Last Updated Aug 30, 2021, 14:03 PM
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This is a big season for the Pac-12 coming off a disastrous bowl campaign with only one win from nine postseason squads. That win came from Utah in a minor game as marquee game defeats from Stanford, Washington, USC, Washington State, and UCLA led to an ugly national storyline out West. The poor results led to a number of coaching changes with five of 12 programs making moves in the off-season.
Despite a few transition seasons underway the Pac-12 has a few teams that could make a run in the national picture. The balance of power is tilted north with Oregon, Washington, and Stanford considered threats for a championship but the depth in that division might make it difficult for a clear cut national playoff contender to emerge.
The conference has just one touchdown over the past three College Football Playoffs but getting a team through this conference 10-0 might prove to be a challenge.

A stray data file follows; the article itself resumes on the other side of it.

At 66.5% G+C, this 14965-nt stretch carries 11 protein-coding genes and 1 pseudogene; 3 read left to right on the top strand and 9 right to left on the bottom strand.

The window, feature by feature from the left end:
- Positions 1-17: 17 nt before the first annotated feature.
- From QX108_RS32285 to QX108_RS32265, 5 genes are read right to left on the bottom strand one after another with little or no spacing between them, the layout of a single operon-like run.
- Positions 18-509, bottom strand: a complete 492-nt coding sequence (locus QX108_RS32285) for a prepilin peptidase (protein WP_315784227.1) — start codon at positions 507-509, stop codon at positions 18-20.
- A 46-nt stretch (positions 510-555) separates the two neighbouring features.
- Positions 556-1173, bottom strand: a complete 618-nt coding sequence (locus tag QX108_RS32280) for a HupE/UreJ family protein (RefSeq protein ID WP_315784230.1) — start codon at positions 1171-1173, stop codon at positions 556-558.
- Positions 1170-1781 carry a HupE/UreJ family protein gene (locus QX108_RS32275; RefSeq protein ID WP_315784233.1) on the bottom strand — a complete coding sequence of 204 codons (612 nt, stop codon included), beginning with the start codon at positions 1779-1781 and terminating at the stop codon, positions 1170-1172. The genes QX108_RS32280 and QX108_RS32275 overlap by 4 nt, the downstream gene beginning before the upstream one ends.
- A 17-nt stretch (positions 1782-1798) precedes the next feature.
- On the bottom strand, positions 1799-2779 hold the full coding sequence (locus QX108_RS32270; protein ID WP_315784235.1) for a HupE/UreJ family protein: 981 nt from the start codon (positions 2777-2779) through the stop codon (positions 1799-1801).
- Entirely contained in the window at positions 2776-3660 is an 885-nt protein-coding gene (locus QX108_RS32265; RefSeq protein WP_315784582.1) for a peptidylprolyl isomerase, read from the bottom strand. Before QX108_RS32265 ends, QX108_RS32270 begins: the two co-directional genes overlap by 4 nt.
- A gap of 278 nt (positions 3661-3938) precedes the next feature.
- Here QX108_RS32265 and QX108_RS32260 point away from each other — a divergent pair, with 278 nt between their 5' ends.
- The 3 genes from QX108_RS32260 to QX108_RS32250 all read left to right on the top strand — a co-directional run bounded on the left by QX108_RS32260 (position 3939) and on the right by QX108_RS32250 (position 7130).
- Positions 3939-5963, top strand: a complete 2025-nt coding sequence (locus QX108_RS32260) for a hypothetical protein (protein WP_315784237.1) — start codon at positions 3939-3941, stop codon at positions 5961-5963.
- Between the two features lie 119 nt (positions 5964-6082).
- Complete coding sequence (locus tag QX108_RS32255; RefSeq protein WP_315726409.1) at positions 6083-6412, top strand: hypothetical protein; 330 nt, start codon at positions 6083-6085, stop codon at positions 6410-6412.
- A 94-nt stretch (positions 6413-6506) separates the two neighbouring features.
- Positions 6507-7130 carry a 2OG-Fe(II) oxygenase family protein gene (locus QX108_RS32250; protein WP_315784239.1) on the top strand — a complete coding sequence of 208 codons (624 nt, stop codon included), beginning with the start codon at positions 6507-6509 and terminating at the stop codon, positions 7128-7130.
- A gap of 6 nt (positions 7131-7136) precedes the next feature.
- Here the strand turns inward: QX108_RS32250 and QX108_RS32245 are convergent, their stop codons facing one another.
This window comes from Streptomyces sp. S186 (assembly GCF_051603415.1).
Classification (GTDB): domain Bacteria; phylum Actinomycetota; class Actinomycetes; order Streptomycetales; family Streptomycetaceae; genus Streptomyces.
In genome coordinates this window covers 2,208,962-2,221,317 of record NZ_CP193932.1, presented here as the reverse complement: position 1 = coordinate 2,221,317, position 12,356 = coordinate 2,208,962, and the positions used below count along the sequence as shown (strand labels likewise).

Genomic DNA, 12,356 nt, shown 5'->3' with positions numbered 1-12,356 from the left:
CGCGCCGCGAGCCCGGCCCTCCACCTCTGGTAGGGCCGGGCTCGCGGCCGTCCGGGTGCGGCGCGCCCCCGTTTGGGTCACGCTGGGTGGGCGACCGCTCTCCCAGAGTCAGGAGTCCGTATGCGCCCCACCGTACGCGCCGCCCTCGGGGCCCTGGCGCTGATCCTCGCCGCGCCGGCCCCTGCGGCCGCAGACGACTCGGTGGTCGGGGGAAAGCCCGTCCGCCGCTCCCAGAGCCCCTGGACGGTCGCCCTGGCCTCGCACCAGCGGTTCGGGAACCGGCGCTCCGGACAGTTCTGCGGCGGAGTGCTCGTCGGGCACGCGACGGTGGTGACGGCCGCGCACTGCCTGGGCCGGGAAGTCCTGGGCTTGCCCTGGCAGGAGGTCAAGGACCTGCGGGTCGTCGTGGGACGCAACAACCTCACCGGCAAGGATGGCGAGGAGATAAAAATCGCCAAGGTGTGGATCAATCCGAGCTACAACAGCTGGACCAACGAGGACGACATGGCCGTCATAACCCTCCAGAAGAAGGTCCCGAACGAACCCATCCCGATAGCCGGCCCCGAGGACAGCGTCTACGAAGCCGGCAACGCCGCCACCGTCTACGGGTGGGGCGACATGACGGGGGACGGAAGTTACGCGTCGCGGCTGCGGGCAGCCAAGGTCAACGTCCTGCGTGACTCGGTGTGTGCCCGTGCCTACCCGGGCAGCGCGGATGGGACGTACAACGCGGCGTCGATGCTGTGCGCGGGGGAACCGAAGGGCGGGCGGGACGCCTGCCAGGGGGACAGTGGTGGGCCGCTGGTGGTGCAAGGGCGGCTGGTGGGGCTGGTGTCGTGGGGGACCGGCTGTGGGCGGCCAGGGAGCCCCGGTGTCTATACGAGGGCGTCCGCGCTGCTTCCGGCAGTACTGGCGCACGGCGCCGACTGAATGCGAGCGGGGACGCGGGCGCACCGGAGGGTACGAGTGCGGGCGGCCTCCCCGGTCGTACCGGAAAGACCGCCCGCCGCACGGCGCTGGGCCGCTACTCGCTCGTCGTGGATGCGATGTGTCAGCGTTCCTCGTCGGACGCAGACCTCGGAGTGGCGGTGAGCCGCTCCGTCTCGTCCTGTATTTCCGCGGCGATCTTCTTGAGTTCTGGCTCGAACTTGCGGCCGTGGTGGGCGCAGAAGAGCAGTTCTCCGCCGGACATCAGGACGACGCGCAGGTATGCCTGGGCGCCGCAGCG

Washington: Following an appearance in the College Football Playoffs expectations remained sky high last season as Washington went through a mildly disappointing 10-3 season, falling short of the North division title and ending the season with a Fiesta Bowl loss to Penn State. For a program that went winless a decade ago a third straight double-digit win season looks possible in 2018. Washington returns Jake Browning at quarterback and Myles Gaskin at running back while a defense that allowed just 16.1 points per game last season returns nine starters. The schedule gets a major upgrade this season with an opener in Atlanta against Auburn that will determine whether or not the Huskies are a national threat. USC and Arizona are absent from the South draw and Stanford visits Seattle as the Pac-12 slate lines up favorably for the Huskies to finish on top.